Agencies falling short on PDD-63, councils report

Agencies falling short on PDD-63, councils report

Slipshod implementation of Presidential Decision Directive 63 threatens the government's ability to meet its deadline for establishing protections for the nation's critical infrastructures, according to a new administration report.

Many agencies fail to understand how PDD-63 applies to them, use imprecise performance measures and have failed to advance beyond the planning stage, said the report from the President's Council on Integrity and Efficiency and the Executive Council on Integrity and Efficiency. Reviews by 21 inspectors general form the basis for the report, which the councils issued last month.

If the directive is not implemented, systems supporting the country's critical infrastructures remain at risk, the report concluded. As directed by PDD-63, federal agencies are supposed to establish security measures by May 22, 2003.

It also noted that many agencies have filed incomplete infrastructure plans, which makes hitting the 2003 deadline iffy.

Several agencies have not started work on PDD-63 programs; they assumed they were exempt because the directive had not specifically named them, as it had 19 agencies, the report said.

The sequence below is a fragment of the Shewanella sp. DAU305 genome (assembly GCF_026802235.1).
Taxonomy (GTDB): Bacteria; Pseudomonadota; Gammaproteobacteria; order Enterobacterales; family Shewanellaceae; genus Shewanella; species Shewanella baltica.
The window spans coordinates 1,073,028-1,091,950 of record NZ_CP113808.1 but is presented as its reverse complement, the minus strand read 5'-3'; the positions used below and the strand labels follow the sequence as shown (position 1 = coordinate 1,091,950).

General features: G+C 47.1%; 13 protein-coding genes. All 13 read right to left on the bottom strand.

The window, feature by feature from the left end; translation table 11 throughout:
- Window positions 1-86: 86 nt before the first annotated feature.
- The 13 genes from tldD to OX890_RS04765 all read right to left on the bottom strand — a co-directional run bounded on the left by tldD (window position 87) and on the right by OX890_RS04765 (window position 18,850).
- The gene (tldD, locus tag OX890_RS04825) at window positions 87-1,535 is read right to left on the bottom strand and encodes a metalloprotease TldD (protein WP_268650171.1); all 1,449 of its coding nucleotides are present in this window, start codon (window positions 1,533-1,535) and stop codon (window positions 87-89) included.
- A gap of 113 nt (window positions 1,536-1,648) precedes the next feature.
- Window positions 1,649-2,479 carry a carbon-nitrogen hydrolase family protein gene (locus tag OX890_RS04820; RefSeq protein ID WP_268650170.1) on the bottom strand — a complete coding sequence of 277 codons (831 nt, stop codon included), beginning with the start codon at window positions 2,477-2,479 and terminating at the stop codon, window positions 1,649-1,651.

Part of the problem is that many agencies have no coordinated management to implement PDD-63, said the report, which accused agencies of failing to identify the systems most important to their day-to-day operations.

Additionally, terms in the directive are not clearly defined, leading to a variety of interpretations among agencies, the councils said.

But agencies are not solely to blame, the report said.

Administrative organizations responsible for coordinating and managing the directive's implementation also have failed to provide support and information, causing fundamental elements to be ignored, the report concluded.

'Tony Lee Orr


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